Second Lieutenant Mario Ciber quickly scanned his instruments as he and three other Yugoslav Air Force F-5E Tiger IIs flew at treetop height towards their target on the Sava River. The four aircraft call-sign “Opal” had just departed their base at Ladevci-Kraljevo. The airfield had been bombed three times by the Soviets since the invasion began a day earlier. The runway and base facilities had been plastered and the few remaining aircraft that did survive the Soviet aerial assault were sent to safer locations near the Adriatic coast. The ground crews did their best after each enemy bombardment to keep the station going but after the second round of enemy strikes the runway was declared permanently out of action. The four remaining operational F-5Es that made up Opal Flight used the main taxiway since it was left relatively unscathed by the Soviets. Each aircraft was loaded for bear with rocket pods, iron and cluster bombs to Maverick missiles and napalm. Major Branimir Vojnic led the foursome in Opal 11 with Lt. Milorad Stefanovic piloting Opal 12. Lt. Andrej Buncic flew Opal 13 with Lt. Ciber operating the last aircraft Opal 14. Their objective was to hammer a Soviet bridgehead that was being formed across the Sava near the town of Sabac. A major section of the existing concrete structure spanning the river was destroyed by JNA sappers. As a result the Soviets used bridging equipment to construct a pontoon bridge. The JNA wasn’t making the Soviet engineer’s job easy what with constant harassing artillery fire that they brought down along the entire area. For their part Soviet counter battery fire along with Mi-8 and Mi-24 gun-ships were tasked with trying to keep the JNA at bay. If the Soviets crossed the river in great number then they were in an excellent position to strike into Eastern Bosnia, something the Yugoslav High Command wanted to delay as long as possible.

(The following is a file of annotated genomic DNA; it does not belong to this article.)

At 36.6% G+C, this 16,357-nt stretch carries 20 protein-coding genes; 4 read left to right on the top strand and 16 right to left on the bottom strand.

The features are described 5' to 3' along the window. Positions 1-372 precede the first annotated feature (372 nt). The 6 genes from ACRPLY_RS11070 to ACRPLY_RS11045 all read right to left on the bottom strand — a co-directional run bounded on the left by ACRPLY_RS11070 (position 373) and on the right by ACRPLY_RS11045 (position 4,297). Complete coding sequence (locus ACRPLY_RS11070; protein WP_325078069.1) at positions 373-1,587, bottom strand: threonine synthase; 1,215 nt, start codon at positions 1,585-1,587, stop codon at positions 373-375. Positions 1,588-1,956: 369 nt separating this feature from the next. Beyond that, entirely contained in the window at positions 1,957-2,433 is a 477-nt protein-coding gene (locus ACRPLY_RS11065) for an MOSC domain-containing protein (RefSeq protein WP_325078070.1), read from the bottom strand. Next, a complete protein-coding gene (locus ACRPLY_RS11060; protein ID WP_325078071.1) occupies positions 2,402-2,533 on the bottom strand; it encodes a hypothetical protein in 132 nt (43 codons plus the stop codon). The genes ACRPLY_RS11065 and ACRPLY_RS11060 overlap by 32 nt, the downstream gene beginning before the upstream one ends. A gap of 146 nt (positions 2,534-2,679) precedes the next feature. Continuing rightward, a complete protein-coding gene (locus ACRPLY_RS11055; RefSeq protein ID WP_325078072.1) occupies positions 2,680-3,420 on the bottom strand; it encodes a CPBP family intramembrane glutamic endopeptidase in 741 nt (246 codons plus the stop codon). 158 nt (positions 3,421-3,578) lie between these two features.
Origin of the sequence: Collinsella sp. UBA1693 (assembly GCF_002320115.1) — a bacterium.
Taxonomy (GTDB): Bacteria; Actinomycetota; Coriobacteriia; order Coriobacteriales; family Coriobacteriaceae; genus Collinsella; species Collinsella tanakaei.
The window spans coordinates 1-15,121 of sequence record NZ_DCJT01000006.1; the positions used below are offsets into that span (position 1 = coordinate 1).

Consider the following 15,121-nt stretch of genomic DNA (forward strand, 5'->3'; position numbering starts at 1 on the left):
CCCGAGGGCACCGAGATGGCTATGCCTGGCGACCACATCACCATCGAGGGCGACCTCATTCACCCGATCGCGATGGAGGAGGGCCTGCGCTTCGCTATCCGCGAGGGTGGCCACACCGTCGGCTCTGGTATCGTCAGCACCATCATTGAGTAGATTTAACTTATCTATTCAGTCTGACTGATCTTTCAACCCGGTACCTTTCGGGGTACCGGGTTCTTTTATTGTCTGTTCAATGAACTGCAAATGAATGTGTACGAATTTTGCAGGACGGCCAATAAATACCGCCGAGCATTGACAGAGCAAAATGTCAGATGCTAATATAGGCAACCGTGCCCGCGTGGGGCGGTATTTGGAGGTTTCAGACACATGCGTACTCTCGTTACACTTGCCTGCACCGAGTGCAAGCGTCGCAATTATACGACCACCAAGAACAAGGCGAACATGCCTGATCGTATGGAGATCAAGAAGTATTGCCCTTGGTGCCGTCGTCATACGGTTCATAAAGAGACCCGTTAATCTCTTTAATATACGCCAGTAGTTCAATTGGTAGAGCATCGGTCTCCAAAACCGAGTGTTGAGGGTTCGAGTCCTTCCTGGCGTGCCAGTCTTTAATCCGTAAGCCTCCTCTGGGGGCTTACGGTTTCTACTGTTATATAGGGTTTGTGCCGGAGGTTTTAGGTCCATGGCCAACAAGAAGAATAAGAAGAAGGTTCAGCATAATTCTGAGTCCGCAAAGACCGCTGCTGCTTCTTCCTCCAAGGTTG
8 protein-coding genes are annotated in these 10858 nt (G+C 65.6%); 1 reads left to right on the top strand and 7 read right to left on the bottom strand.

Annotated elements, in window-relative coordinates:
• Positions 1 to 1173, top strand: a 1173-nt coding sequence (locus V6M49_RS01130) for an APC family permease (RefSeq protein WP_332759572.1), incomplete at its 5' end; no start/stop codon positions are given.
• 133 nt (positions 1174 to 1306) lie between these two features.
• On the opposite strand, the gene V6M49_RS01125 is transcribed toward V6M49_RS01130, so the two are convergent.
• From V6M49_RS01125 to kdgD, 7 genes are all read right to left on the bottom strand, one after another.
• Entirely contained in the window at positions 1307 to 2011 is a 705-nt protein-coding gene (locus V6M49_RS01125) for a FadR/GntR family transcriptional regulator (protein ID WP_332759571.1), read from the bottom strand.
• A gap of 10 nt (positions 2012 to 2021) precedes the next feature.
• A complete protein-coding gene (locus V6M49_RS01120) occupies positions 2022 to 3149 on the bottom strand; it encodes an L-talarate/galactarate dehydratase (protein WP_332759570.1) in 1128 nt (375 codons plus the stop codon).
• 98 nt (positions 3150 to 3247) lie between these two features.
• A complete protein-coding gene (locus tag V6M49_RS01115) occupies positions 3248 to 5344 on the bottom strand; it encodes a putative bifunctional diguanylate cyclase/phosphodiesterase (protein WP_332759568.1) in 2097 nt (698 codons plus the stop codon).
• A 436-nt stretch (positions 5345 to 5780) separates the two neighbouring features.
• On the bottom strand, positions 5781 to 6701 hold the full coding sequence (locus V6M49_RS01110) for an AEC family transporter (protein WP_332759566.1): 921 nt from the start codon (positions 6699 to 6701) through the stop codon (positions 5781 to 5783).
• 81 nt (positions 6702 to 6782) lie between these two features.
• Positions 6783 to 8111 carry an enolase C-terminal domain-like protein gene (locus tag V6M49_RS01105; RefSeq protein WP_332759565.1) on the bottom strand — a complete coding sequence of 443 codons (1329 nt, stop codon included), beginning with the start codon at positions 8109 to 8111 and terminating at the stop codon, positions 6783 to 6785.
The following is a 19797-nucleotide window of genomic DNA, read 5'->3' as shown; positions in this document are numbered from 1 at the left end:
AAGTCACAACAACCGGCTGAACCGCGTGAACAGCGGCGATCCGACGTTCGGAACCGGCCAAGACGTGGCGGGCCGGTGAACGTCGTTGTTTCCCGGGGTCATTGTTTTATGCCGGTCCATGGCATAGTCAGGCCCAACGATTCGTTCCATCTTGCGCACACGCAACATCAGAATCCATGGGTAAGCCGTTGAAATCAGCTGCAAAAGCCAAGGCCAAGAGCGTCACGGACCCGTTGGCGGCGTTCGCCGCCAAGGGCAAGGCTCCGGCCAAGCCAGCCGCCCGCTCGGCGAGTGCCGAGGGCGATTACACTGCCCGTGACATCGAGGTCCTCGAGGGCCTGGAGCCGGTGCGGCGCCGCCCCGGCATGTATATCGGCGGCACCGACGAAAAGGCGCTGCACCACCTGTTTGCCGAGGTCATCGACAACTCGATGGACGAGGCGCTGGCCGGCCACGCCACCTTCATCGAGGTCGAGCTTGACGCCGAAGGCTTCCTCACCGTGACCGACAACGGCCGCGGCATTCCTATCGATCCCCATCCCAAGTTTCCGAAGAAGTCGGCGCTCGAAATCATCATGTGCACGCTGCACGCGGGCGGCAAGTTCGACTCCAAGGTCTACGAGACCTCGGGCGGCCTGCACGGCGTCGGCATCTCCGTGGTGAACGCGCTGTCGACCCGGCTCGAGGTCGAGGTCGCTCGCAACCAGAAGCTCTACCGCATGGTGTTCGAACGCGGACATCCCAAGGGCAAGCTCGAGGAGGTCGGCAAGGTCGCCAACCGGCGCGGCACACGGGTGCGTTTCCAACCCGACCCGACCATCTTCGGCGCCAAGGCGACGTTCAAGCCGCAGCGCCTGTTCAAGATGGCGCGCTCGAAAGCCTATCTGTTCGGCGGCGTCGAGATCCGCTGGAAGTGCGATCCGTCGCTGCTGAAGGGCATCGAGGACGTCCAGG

Since the Soviet engineering operation had begun six hours previously the Yugoslav air force had done it’s best to bomb the growing concentration of enemy troops along the eastern side of the Sava. Most of the aircraft and JNA Gazelle helicopter gun-ships sent to perform that task had been shot down by a deadly anti-aircraft net designed to ward off any air attack. Most of the Yugoslav pilots saw it as something of a suicide mission but then again nearly every air mission they performed could be declared as such. The Soviets, and their Warsaw Pact allies in this invasion; the Bulgarians, Hungarians, and Albanians had the upper hand.